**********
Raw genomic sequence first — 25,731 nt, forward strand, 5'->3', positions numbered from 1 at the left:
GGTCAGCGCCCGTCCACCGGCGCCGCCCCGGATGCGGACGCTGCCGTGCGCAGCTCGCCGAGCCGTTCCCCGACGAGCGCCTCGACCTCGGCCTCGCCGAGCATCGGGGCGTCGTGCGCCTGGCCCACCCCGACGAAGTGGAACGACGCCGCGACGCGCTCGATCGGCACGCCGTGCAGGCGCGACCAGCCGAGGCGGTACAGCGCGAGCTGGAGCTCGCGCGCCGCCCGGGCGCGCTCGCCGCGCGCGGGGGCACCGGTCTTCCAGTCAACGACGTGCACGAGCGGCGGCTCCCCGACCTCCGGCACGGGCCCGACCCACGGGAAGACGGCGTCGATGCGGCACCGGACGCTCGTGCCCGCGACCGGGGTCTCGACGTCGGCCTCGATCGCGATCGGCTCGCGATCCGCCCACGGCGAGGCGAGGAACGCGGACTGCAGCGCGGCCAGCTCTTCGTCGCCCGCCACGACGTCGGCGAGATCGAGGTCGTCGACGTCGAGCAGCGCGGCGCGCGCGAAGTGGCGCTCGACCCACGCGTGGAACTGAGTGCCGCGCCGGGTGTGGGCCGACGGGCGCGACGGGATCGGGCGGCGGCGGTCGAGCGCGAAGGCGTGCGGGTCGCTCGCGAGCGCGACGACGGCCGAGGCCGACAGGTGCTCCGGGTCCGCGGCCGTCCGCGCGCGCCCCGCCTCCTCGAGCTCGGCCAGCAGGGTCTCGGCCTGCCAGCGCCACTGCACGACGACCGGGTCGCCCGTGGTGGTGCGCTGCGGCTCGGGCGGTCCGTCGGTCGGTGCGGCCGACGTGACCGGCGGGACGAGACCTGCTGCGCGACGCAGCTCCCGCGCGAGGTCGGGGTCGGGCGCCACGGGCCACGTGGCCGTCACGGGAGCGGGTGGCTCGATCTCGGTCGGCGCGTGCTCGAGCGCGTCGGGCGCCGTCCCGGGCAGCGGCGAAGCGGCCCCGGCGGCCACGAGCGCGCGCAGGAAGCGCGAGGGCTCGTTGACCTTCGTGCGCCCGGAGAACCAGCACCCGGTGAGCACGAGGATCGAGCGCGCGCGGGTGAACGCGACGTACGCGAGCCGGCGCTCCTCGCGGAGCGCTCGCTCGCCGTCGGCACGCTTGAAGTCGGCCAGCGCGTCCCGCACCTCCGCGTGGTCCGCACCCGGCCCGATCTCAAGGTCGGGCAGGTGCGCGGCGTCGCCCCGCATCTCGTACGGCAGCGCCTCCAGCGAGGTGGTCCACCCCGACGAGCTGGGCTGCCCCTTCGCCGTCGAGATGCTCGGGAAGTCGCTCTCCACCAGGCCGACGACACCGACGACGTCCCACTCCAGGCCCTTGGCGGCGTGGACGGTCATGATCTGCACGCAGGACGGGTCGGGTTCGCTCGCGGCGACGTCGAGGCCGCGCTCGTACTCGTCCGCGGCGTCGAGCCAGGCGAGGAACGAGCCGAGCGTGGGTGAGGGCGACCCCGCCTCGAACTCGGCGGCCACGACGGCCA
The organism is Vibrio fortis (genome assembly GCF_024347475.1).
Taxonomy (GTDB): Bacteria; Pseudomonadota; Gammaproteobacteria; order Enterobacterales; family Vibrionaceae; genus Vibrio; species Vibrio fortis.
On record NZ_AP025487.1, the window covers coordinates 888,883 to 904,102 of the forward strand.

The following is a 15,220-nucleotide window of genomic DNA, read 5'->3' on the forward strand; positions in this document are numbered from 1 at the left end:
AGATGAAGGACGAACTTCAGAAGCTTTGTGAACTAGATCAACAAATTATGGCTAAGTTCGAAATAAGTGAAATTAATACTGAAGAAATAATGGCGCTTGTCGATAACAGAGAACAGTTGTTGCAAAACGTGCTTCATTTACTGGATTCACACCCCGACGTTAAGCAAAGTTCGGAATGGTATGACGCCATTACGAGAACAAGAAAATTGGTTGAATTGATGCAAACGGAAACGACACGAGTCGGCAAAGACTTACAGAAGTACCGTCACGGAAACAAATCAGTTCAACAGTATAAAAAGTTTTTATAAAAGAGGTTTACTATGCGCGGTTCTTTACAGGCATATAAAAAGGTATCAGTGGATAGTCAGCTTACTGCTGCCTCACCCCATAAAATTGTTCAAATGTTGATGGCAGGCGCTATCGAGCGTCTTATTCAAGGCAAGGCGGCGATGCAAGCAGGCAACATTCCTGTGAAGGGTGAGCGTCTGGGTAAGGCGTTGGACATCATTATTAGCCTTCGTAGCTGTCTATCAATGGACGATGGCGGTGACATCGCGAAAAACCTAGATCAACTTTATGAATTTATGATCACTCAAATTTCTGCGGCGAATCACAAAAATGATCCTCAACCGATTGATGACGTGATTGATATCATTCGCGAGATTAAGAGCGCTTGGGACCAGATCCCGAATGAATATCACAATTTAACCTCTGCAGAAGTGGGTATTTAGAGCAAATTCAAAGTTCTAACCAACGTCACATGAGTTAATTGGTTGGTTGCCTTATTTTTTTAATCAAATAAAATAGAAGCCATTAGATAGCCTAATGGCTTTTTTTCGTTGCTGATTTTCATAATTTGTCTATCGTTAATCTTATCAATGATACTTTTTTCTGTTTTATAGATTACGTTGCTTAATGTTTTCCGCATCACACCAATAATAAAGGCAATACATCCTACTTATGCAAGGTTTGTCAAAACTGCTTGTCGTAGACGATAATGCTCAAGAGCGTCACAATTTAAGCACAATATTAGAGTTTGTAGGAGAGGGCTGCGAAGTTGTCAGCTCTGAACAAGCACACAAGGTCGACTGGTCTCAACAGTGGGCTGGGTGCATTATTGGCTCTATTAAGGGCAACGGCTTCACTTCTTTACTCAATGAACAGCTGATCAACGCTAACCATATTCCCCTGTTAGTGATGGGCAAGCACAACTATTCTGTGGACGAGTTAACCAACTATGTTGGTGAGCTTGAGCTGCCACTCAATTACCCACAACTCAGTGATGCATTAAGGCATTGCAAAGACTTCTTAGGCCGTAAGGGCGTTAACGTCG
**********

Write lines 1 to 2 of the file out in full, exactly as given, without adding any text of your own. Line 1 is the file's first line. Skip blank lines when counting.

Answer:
Raw genomic sequence first — 25,731 nt, forward strand, 5'->3', positions numbered from 1 at the left:
GGTCAGCGCCCGTCCACCGGCGCCGCCCCGGATGCGGACGCTGCCGTGCGCAGCTCGCCGAGCCGTTCCCCGACGAGCGCCTCGACCTCGGCCTCGCCGAGCATCGGGGCGTCGTGCGCCTGGCCCACCCCGACGAAGTGGAACGACGCCGCGACGCGCTCGATCGGCACGCCGTGCAGGCGCGACCAGCCGAGGCGGTACAGCGCGAGCTGGAGCTCGCGCGCCGCCCGGGCGCGCTCGCCGCGCGCGGGGGCACCGGTCTTCCAGTCAACGACGTGCACGAGCGGCGGCTCCCCGACCTCCGGCACGGGCCCGACCCACGGGAAGACGGCGTCGATGCGGCACCGGACGCTCGTGCCCGCGACCGGGGTCTCGACGTCGGCCTCGATCGCGATCGGCTCGCGATCCGCCCACGGCGAGGCGAGGAACGCGGACTGCAGCGCGGCCAGCTCTTCGTCGCCCGCCACGACGTCGGCGAGATCGAGGTCGTCGACGTCGAGCAGCGCGGCGCGCGCGAAGTGGCGCTCGACCCACGCGTGGAACTGAGTGCCGCGCCGGGTGTGGGCCGACGGGCGCGACGGGATCGGGCGGCGGCGGTCGAGCGCGAAGGCGTGCGGGTCGCTCGCGAGCGCGACGACGGCCGAGGCCGACAGGTGCTCCGGGTCCGCGGCCGTCCGCGCGCGCCCCGCCTCCTCGAGCTCGGCCAGCAGGGTCTCGGCCTGCCAGCGCCACTGCACGACGACCGGGTCGCCCGTGGTGGTGCGCTGCGGCTCGGGCGGTCCGTCGGTCGGTGCGGCCGACGTGACCGGCGGGACGAGACCTGCTGCGCGACGCAGCTCCCGCGCGAGGTCGGGGTCGGGCGCCACGGGCCACGTGGCCGTCACGGGAGCGGGTGGCTCGATCTCGGTCGGCGCGTGCTCGAGCGCGTCGGGCGCCGTCCCGGGCAGCGGCGAAGCGGCCCCGGCGGCCACGAGCGCGCGCAGGAAGCGCGAGGGCTCGTTGACCTTCGTGCGCCCGGAGAACCAGCACCCGGTGAGCACGAGGATCGAGCGCGCGCGGGTGAACGCGACGTACGCGAGCCGGCGCTCCTCGCGGAGCGCTCGCTCGCCGTCGGCACGCTTGAAGTCGGCCAGCGCGTCCCGCACCTCCGCGTGGTCCGCACCCGGCCCGATCTCAAGGTCGGGCAGGTGCGCGGCGTCGCCCCGCATCTCGTACGGCAGCGCCTCCAGCGAGGTGGTCCACCCCGACGAGCTGGGCTGCCCCTTCGCCGTCGAGATGCTCGGGAAGTCGCTCTCCACCAGGCCGACGACACCGACGACGTCCCACTCCAGGCCCTTGGCGGCGTGGACGGTCATGATCTGCACGCAGGACGGGTCGGGTTCGCTCGCGGCGACGTCGAGGCCGCGCTCGTACTCGTCCGCGGCGTCGAGCCAGGCGAGGAACGAGCCGAGCGTGGGTGAGGGCGACCCCGCCTCGAACTCGGCGGCCACGACGGCCA